Master of Arts in Nonprofit Management (MANM)

Program Mission

The Mission of the Master of Arts in Nonprofit Management degree program is to prepare individuals for exemplary professional leadership in nonprofit organizations.  The MANM trains professionals to exercise managerial and leadership expertise in support of any nonprofit organization’s mission. This includes includes human service, religious, educational, community development, health care, arts and culture, environmental, foundation, or any other 501(C) enterprise.  The curriculum helps students hone their skills and enhance their career opportunities as a professional in the nonprofit world, learning from some of the most successful nonprofit professionals in Southern California.

Program Objectives

Students completing this degree will be able to demonstrate their ability to do  the following:

1.  Develop mission-based programs and evaluate program alignment to desired outcomes.

2.  Identify resource development needs and design strategies to meet them.

3.  Demonstrate a managerial perspective on the administrative functions of a nonprofit organization.

4.  Analyze, design and implement nonprofit governance structures and practices.

5. Demonstrate the ability to create and execute strategies to maximize organizational impact, aligned with institutional mission.

6.  Formulate strategies to maintain and renew an organization based on its life cycle stage of development.

7.  Demonstrate professional presence and communication competencies, including skills in meeting management, oral presentation, writing, and interpersonal effectiveness.

Program Overview

The MANM degree is offered to students with an accredited bachelor’s degree and a strong professional interest in the nonprofit sector. Students may be working either on the program, development, or administrative staff of a nonprofit, as a trustee of a nonprofit, or as a highly-involved volunteer in a nonprofit. 

The curriculum is 48 quarter-units, offered in six quarters of full time enrollment over 18 months. The program admits students in the Fall and Winter quarters.  The student attends class on Tuesday night and visits the sites of exemplary Los Angeles area nonprofit organizations on two Saturdays each quarter.  As soon as an applicant is accepted into the MANM program, the student is given the program calendar for the entire six quarters of study.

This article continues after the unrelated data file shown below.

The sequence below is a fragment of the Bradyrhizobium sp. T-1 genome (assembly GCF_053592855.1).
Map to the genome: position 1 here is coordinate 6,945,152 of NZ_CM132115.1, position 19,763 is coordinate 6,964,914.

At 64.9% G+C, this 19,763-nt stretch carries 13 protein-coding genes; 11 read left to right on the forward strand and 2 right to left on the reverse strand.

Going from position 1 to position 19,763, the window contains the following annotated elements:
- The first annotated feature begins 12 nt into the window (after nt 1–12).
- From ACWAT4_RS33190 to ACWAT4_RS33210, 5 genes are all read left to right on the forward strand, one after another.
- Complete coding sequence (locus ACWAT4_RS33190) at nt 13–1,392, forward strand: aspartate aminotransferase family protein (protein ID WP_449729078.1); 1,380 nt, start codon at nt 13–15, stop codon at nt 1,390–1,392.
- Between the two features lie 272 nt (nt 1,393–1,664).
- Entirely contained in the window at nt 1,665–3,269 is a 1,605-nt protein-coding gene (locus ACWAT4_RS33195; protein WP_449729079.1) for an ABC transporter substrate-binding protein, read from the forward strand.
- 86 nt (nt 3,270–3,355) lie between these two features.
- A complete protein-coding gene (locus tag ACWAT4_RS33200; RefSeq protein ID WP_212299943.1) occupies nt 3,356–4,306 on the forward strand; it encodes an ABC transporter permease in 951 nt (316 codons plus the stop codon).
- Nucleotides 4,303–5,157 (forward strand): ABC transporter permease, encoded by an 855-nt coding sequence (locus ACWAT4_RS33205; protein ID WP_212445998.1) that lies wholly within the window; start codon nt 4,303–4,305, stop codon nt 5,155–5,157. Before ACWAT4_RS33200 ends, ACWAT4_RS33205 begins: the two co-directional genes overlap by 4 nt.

In addition to classwork, each student undertakes one unit of supervised Field Work each quarter.  The site and focus of the field work are chosen by the student and supervised by an MANM faculty member. The student is encouraged to use the Field Work as an opportunity to become involved in a variety of nonprofit organizations and activities and to expand her or his professional experience and resume.

The MA in Nonprofit Management degree is taught using an adult cohort education model.  Students stay with the same cohort of students for the six quarters of the program, and thus develop a strong learning community for their studies as well as colleagues who will be part of their continuing professional network after they complete the degree.

The Certified Nonprofit Professional (CNP) Credential

In addition to the MA in Nonprofit Management Degree, a student has the option of simultaneously pursuing the designation of Certified Nonprofit Professional (CNP) through Antioch Los Angeles’ Collegiate Partnership with the Nonprofit Leadership Alliance, a national organization and network of nonprofit professionals. 

Students who wish to qualify for the CNP engage in a variety of additional activities while enrolled in the MANM degree program.  Through their CNP activities, they enhance leadership abilities and work with others to plan, organize, and deliver meaningful volunteer-driven services in the local community.

Students who wish to earn the CNP credential qualify for membership in the Association of Certified Nonprofit Professionals, and are immediately connected to thousands of CNPs in leadership positions in nonprofit organizations in the US and abroad.

Transfer Credit Eligibility

Units earned in other graduate programs cannot be transferred into the MANM degree program.

MANM Fast Track for Undergraduate Students

The MA in Nonprofit Management Fast Track option is available to AULA undergraduate students with 8 units remaining in their last quarter before graduation.  Students who are approved for the MANM Fast Track option may enroll in the first quarter of the MANM program while concurrently enrolled in their last quarter of undergraduate studies. 

Application for the MANM Fast Track option should be made two quarters prior to the student’s final undergraduate quarter.  Fast track students who wish to start in the Fall Quarter should apply by the previous May 1.  Students who wish to start in the Winter Quarter should apply by the previous August 1.  

Fast Track students will pay undergraduate tuition at the undergraduate rate for their final quarter of enrollment in undergraduate studies.  They will not be eligible for MANM program scholarships during their first quarter of the MANM program.  They will be considered for scholarship awards in subsequent quarters if they demonstrate graduate-level proficiency during their first quarter.

Fast Track Requirements

Prior to the fast-track quarter, applicants must:

  1. Be in good academic standing
  2. Have met their undergraduate degree requirements:
  3. For the BA in Liberal Studies degree, requirements are: domains of knowledge, math, writing, non-classroom learning requirements, and area of concentration, if applicable.  If their major area of concentration is Business and Social Entrepreneurship, they must have completed a minimum of 32 units in the concentration.
  4. For Applied Studies degree students, requirements are: domains of knowledge, math, writing, non-classroom        learning requirements, pro-seminar requirements, and core classes. Some Applied Studies degree students will be able to fulfill some of their core class requirements with MANM fast track courses, and should consult with their undergraduate faculty advisor for specific guidance.
  5. Have completed 172 units toward their undergraduate degree.

Application Process

  1. The undergraduate student requests an interview with an MANM faculty member.